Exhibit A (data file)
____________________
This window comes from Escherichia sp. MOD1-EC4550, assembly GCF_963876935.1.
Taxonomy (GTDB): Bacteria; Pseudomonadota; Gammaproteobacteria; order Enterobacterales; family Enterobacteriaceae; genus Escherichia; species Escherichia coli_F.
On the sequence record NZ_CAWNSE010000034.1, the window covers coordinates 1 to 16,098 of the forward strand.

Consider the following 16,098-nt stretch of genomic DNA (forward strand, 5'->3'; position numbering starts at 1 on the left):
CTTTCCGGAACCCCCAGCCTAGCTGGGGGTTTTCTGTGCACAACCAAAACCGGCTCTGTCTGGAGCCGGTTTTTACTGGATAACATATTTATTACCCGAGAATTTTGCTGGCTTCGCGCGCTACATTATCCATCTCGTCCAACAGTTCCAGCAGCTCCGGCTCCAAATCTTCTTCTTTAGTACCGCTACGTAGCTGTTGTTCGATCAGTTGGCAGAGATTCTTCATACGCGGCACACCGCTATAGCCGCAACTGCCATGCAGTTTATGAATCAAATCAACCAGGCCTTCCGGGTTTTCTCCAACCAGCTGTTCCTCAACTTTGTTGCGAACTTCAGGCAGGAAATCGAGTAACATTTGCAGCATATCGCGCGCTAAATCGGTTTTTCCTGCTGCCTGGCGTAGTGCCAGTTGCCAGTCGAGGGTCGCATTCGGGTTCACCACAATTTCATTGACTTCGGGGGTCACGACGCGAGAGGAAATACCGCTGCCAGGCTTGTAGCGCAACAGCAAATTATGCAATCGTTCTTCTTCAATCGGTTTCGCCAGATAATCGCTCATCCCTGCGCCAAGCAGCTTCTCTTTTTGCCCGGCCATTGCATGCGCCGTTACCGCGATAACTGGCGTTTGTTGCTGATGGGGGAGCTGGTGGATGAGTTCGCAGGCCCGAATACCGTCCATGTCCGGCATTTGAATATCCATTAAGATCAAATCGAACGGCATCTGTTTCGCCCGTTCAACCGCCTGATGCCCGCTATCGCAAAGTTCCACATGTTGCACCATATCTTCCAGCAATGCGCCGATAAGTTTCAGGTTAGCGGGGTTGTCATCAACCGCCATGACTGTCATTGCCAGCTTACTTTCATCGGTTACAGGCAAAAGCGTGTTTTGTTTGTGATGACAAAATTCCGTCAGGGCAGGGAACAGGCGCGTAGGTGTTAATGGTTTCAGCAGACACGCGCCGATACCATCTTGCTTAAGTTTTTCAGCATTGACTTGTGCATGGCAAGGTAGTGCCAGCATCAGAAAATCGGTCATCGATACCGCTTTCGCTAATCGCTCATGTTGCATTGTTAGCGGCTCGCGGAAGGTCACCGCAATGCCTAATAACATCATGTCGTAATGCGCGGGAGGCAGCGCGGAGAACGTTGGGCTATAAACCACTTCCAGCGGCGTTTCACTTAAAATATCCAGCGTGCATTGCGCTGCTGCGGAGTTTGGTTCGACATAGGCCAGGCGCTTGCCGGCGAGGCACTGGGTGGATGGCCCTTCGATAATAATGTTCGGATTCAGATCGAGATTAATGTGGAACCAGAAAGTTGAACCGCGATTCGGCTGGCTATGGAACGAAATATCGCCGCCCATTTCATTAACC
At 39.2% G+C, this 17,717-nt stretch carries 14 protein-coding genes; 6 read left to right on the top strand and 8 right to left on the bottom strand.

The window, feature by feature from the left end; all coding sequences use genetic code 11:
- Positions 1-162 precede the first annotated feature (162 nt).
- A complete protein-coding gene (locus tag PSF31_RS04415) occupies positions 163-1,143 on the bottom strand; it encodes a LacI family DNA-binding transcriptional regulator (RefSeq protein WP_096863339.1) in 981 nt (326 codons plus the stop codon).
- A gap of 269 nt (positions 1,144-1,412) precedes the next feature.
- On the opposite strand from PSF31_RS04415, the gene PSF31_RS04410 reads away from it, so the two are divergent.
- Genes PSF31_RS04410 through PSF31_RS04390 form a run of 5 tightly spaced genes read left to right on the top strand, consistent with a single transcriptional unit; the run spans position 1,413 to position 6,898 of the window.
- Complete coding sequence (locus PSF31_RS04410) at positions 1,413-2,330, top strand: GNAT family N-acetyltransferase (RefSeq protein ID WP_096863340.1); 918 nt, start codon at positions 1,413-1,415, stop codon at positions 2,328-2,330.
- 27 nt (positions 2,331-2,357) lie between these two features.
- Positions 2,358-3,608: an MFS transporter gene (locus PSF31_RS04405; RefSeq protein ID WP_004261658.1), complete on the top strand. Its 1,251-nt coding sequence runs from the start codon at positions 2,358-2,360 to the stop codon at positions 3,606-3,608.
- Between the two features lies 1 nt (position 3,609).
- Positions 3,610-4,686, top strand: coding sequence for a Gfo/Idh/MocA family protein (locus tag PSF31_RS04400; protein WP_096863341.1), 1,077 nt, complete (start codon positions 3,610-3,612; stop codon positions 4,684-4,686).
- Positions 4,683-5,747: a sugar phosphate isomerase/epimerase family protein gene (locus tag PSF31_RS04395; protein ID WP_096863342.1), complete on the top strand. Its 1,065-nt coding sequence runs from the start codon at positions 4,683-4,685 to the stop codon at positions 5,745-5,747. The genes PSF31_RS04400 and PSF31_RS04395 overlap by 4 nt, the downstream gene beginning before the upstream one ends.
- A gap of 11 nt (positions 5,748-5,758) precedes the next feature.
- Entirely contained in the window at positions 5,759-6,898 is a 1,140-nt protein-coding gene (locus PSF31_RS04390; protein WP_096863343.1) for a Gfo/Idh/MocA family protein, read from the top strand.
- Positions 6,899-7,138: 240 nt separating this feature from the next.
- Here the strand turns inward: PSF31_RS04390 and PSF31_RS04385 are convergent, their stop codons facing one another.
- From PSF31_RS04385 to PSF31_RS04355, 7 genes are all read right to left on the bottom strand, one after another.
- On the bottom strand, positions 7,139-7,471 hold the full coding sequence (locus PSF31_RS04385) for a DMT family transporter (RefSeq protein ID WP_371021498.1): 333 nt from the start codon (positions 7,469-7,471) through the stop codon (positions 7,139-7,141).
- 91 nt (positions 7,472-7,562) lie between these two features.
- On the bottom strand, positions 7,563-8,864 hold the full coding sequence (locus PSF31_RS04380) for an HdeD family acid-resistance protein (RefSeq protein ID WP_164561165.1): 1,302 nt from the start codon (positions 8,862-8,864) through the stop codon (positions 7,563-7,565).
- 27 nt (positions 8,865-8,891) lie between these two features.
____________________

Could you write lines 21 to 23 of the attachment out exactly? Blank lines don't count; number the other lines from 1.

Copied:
- Positions 6,899-7,138: 240 nt separating this feature from the next.
- Here the strand turns inward: PSF31_RS04390 and PSF31_RS04385 are convergent, their stop codons facing one another.
- From PSF31_RS04385 to PSF31_RS04355, 7 genes are all read right to left on the bottom strand, one after another.